Meanwhile, John C. Reilly tries to date single mom Marisa Tomei despite one major obstacle -- her grown son (Jonah Hill) -- in the Duplass brothers' biggest film, a Fox Searchlight project that officially launches the mumblecore veterans into legit studio business (Cyrus). Last but not least, Oscar-nominated New Zealand filmmaker Taika Waititi offers his follow-up to 2007's Eagle vs. Shark, a 1984-set coming-of-age tale about a young boy and the father he never knew (Boy).
THE KIDS ARE ALRIGHT. ON SECOND THOUGHT, MAYBE THEY'RE NOT.
Ah, to be a teenager working a dying roller rink in 1980s Texas in Skateland, a spot-on-looking period pic starring Twilight's Ashley Greene. At least it beats what Greene's fellow vampire franchise starlet Kristen Stewart's going through in Welcome to the Rileys as a teenage hooker saved by the platonic friendship of James Gandolfini's older man. In the documentary Teenage Paparazzo, actor Adrian Grenier ponders what it means to have a 13-year-old photog feeding the tabloid machine, while Joel Schumacher directs Gossip Girl's Chace Crawford as a privileged Manhattan teen-turned-drug dealer in Twelve, based on the novel by Nick McDonell.
The drug tales abound as Jesse Eisenberg's Hasidic Jew smuggles Ecstasy into New York City (Holy Rollers) and, on a decidedly lighter note, a high school valedictorian (Matt Bush) who's just smoked weed for the first and only time must get the entire school high to avoid being expelled (HIGH School, also starring Adrien Brody, Michael Chiklis, and Colin Hanks).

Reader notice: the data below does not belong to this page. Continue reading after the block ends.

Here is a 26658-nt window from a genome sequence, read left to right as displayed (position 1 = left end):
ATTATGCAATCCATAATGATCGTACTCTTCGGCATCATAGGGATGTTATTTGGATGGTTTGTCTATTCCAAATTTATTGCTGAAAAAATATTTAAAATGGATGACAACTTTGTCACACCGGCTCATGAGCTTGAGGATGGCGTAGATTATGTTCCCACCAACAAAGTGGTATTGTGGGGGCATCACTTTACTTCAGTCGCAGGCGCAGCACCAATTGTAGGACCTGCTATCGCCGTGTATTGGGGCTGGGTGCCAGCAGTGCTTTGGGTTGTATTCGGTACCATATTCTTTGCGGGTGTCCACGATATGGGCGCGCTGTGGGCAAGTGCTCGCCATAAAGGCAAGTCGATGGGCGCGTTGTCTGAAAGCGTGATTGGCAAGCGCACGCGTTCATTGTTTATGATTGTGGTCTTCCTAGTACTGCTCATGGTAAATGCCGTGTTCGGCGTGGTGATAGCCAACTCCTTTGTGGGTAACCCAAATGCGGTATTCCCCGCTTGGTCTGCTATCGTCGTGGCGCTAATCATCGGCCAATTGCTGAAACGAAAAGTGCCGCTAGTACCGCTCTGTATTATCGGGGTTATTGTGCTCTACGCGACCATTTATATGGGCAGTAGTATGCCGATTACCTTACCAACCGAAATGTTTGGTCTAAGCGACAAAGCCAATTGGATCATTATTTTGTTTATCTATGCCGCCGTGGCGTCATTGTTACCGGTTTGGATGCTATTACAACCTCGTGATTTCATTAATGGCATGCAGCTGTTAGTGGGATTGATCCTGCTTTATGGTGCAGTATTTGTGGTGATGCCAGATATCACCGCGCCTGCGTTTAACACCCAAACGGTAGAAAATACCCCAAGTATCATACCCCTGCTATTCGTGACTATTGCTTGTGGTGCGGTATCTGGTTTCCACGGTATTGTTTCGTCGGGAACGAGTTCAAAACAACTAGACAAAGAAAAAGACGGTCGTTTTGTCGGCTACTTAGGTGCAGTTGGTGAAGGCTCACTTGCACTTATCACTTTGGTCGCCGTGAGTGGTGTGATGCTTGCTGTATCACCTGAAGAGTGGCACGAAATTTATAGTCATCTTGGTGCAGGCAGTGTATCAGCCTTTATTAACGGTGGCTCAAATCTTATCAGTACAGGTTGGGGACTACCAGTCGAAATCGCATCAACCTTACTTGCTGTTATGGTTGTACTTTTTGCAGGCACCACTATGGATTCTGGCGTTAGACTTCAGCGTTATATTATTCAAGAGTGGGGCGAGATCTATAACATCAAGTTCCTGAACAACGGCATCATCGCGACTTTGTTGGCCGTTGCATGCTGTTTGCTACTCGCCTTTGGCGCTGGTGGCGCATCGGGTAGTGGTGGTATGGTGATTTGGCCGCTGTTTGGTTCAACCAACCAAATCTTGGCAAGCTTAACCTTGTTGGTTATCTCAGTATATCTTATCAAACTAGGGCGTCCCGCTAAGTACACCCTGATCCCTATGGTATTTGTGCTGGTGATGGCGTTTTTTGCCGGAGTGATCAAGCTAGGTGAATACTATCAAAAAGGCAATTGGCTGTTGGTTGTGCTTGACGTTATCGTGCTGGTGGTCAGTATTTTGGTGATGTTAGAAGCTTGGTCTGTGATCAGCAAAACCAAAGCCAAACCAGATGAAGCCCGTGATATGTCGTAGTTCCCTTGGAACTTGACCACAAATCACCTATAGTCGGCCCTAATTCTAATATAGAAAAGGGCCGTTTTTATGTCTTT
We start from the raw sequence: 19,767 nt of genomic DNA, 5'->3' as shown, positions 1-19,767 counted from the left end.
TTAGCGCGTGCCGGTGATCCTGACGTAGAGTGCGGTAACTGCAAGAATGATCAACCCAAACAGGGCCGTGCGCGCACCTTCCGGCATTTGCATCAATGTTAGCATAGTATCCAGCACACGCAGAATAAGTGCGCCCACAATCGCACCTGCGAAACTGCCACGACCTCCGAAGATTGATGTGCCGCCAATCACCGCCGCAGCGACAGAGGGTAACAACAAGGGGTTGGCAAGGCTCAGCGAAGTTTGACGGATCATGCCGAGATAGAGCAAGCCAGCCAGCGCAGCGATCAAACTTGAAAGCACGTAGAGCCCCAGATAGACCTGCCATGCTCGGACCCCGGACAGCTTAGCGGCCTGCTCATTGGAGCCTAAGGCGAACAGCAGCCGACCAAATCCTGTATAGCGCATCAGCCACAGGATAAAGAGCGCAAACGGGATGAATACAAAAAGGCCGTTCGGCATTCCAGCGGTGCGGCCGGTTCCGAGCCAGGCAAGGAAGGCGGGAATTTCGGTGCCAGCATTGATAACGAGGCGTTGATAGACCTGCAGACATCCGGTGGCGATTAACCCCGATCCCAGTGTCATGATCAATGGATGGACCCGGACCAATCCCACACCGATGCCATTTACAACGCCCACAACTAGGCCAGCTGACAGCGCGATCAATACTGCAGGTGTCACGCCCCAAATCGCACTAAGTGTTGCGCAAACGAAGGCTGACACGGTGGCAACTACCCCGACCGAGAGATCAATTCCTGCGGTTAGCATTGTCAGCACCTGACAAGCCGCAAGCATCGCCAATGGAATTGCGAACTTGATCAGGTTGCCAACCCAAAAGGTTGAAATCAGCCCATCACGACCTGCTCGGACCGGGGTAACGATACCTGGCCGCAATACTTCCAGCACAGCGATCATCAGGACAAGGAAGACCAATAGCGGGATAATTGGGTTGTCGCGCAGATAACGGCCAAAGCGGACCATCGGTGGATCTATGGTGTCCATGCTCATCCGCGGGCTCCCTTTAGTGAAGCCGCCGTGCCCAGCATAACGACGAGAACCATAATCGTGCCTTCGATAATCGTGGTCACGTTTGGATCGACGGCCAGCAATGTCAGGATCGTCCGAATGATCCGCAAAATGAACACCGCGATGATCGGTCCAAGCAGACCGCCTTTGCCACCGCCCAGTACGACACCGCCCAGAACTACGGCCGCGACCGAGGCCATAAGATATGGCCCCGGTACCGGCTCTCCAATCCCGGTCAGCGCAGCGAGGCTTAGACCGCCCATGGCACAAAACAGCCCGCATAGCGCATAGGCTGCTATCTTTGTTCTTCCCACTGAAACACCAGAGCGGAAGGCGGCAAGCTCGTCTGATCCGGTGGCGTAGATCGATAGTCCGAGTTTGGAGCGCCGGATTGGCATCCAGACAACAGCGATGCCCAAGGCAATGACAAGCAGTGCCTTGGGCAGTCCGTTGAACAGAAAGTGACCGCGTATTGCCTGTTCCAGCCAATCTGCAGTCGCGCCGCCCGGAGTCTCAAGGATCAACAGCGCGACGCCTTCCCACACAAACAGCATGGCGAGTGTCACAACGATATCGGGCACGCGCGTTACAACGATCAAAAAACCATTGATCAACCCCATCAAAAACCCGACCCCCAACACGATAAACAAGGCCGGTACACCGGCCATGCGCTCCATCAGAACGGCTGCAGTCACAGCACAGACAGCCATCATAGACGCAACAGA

ARTISTS AND THEIR ART
Filmmakers love to put their fellow artists front and center. We get especially excited when said artists are legends like Allen Ginsberg (Howl, starring James Franco as the young Beat poet), John Lennon (the buzzed-about Nowhere Boy, directed by Sam Taylor Wood), or Joan Jett (played with attitude by Kristen Stewart, with Scout Taylor-Compton, Stella Maeve, Alia Shawkat, and Stewart's New Moon co-star Dakota Fanning as Cherie Currie filling out The Runaways).
For more highbrow explorations, director Tamra Davis pays homage to Jean-Michel Basquiat in the documentary Jean-Michel Basquiat: The Radiant Child, and comedian Louis C.K. directs himself, sorta, in his own stand-up comedy concert Louis C.K.: Hilarious.
SCARY STUFF AT MIDNIGHT
Sundance's midnight programming includes a batch of horror pics you should put on your radar for the coming year. In Buried, Spanish director Rodrigo Cortes places hunky Ryan Reynolds in a familiar nightmare: buried alive in a coffin with only a lighter and a cell phone to help him escape. His innovative twist? Reynolds is an American contractor in Iraq.
Cube director Vincenzo Natali offers the highly anticipated creature feature Splice, in which scientists Sarah Polley and Adrien Brody play God with human and animal DNA, resulting in a new kind of horrifying monster.
On the flip side, it's the sinister, slow-building horrors of peril and desperation that catch up to three college kids (Emma Bell, Shawn Ashmore, and Kevin Zegers) in Adam Green's Frozen, who find out what they're made of when they're trapped on a ski lift together in zero-degree weather for a week.
Lastly, we can't wait for Tucker & Dale vs. Evil, a tongue-in-cheek, spiritual cousin to Shaun of the Dead about two textbook hillbillies (Tyler Labine and Alan Tudyk) who, through a series of misunderstandings with coeds in the woods, are mistaken for psycho killers. (Naturally, hilarity ensues.)
Jen Yamato will be Sundance-watching from the warmth of sunny LA. Send her your Park City updates on Twitter.